Media: To interview Dr. Friedman, please contact Ashley Rizzardo at or 202-994-8679.

About the GW School of Medicine and Health Sciences:

Founded in 1824, the GW School of Medicine and Health Sciences (SMHS) was the first medical school in the nation's capital and is the 11th oldest in the country. Working together in our nation's capital, with integrity and resolve, the GW SMHS is committed to improving the health and well-being of our local, national and global communities.

George Washington University

Related Fungal Infections Articles:

Fruity with a note of fungus: How fungal infections change the aroma of wine
A recent study examining how two common types of fungal infection affect the aroma of wine reveals that both bunch rot (Botrytis cinerea) and powdery mildew (Erysiphe necator) do in fact change the aroma of wine, due to changes in chemical aroma substance composition.
Fungal enzymes team up to more efficiently break down cellulose
Cost-effectively breaking down bioenergy crops into sugars that can then be converted into fuel is a barrier to commercially producing sustainable biofuels.
Discovered a key mechanism in the plant defense against fungal infections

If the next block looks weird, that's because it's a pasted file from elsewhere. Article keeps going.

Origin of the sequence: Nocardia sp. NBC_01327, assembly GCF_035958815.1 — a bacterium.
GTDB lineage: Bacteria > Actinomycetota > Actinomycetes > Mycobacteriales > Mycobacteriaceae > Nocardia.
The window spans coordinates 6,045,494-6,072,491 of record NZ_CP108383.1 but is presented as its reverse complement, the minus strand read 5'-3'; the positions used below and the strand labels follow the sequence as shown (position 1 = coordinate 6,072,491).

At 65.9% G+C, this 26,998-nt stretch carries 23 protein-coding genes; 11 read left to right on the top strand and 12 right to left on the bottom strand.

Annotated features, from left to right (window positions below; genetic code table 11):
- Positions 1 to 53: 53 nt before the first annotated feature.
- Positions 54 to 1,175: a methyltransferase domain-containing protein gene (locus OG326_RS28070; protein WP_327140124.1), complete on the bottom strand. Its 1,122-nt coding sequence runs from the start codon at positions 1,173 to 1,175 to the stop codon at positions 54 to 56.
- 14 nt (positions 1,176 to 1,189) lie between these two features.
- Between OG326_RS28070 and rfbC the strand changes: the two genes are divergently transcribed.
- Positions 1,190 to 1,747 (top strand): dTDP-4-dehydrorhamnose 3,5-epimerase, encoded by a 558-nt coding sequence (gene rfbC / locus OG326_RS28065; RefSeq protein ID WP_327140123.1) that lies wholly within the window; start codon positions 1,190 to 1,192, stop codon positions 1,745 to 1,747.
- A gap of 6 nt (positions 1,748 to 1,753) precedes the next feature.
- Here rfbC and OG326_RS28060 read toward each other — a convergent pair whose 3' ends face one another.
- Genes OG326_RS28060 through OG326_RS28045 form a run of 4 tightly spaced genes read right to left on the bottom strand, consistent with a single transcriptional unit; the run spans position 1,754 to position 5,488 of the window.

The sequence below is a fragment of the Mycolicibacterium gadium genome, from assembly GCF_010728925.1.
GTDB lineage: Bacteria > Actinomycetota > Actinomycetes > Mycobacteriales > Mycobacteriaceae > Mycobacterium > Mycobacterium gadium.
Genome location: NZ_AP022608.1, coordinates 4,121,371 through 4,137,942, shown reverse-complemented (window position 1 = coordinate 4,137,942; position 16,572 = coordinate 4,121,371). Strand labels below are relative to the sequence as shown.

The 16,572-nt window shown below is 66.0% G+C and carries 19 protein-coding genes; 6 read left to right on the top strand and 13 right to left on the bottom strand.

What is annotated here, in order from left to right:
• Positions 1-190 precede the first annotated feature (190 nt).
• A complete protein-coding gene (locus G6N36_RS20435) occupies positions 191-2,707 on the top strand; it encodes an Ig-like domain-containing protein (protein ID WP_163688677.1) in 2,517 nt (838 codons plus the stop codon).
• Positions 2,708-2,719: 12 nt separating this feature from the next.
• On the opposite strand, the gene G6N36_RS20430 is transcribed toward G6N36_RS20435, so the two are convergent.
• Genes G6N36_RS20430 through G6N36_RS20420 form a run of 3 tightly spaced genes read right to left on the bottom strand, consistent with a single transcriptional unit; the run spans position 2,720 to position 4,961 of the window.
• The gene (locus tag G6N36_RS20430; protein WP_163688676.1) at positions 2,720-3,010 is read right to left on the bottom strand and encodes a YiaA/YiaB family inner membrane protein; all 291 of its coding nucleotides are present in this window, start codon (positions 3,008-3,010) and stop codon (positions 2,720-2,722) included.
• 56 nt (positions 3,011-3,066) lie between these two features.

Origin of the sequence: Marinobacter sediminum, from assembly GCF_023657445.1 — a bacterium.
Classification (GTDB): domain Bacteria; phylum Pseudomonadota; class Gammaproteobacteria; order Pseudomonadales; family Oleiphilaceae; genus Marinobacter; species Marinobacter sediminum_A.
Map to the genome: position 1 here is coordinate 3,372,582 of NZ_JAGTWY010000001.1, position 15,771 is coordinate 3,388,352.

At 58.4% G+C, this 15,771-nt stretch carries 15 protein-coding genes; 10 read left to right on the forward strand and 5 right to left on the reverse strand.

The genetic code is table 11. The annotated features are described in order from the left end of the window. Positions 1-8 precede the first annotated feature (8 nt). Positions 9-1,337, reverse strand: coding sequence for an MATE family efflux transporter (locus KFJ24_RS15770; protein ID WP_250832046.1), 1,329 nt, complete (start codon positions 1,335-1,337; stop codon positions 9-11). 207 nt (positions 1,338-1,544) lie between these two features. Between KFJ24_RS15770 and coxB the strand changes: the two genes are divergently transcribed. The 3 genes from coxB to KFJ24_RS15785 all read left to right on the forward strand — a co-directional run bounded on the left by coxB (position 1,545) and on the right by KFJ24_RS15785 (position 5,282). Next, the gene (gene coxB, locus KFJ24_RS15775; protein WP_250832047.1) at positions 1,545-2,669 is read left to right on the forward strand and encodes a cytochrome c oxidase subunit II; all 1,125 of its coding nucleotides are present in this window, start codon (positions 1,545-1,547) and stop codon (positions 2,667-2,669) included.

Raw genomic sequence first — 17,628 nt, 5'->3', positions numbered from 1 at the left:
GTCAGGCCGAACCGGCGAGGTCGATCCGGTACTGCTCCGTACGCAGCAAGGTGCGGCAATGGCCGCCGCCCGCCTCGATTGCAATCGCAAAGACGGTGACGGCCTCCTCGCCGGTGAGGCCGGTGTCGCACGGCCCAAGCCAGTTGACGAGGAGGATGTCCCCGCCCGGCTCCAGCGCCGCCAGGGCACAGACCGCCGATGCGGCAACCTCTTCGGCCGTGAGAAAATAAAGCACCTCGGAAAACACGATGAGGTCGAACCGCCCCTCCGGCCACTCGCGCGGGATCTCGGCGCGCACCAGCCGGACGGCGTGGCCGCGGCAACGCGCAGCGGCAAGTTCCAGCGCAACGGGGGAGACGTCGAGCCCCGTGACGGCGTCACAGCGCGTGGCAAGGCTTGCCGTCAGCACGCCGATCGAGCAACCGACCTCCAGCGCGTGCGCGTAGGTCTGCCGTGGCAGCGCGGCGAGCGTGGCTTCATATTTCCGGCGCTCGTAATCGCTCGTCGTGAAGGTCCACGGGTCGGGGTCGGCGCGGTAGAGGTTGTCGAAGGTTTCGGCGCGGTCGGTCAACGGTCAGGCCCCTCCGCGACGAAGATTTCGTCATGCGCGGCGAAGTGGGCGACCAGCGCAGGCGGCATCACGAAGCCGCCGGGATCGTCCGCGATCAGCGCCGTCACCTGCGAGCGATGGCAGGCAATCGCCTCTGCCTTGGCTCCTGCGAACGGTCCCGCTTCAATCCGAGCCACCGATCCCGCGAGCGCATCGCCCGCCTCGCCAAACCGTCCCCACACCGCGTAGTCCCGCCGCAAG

Fungi cause important crop losses and pose a serious risk for human and animal health.
Surgical site infections are the most common and costly of hospital infections
The Journal of the American College of Surgeons has published updated guidelines for the prevention, detection and management of surgical site infections, which affect as many as 300,000 patients per year in the United States.
Better diagnosis of fungal infections key to reducing antibiotic resistance
Poor diagnosis worldwide of fungal disease causes doctors to overprescribe antibiotics, increasing harmful resistance to antimicrobial drugs, according to a paper published today in Emerging Infectious Diseases.
More Fungal Infections News and Fungal Infections Current Events

Best Science Podcasts 2019

We have hand picked the best science podcasts for 2019. Sit back and enjoy new science podcasts updated daily from your favorite science news services and scientists.
Now Playing: TED Radio Hour

Do animals grieve? Do they have language or consciousness? For a long time, scientists resisted the urge to look for human qualities in animals. This hour, TED speakers explore how that is changing. Guests include biological anthropologist Barbara King, dolphin researcher Denise Herzing, primatologist Frans de Waal, and ecologist Carl Safina.
Now Playing: Science for the People

#534 Bacteria are Coming for Your OJ
What makes breakfast, breakfast? Well, according to every movie and TV show we've ever seen, a big glass of orange juice is basically required. But our morning grapefruit might be in danger. Why? Citrus greening, a bacteria carried by a bug, has infected 90% of the citrus groves in Florida. It's coming for your OJ. We'll talk with University of Maryland plant virologist Anne Simon about ways to stop the citrus killer, and with science writer and journalist Maryn McKenna about why throwing antibiotics at the problem is probably not the solution. Related links: A Review of the Citrus Greening...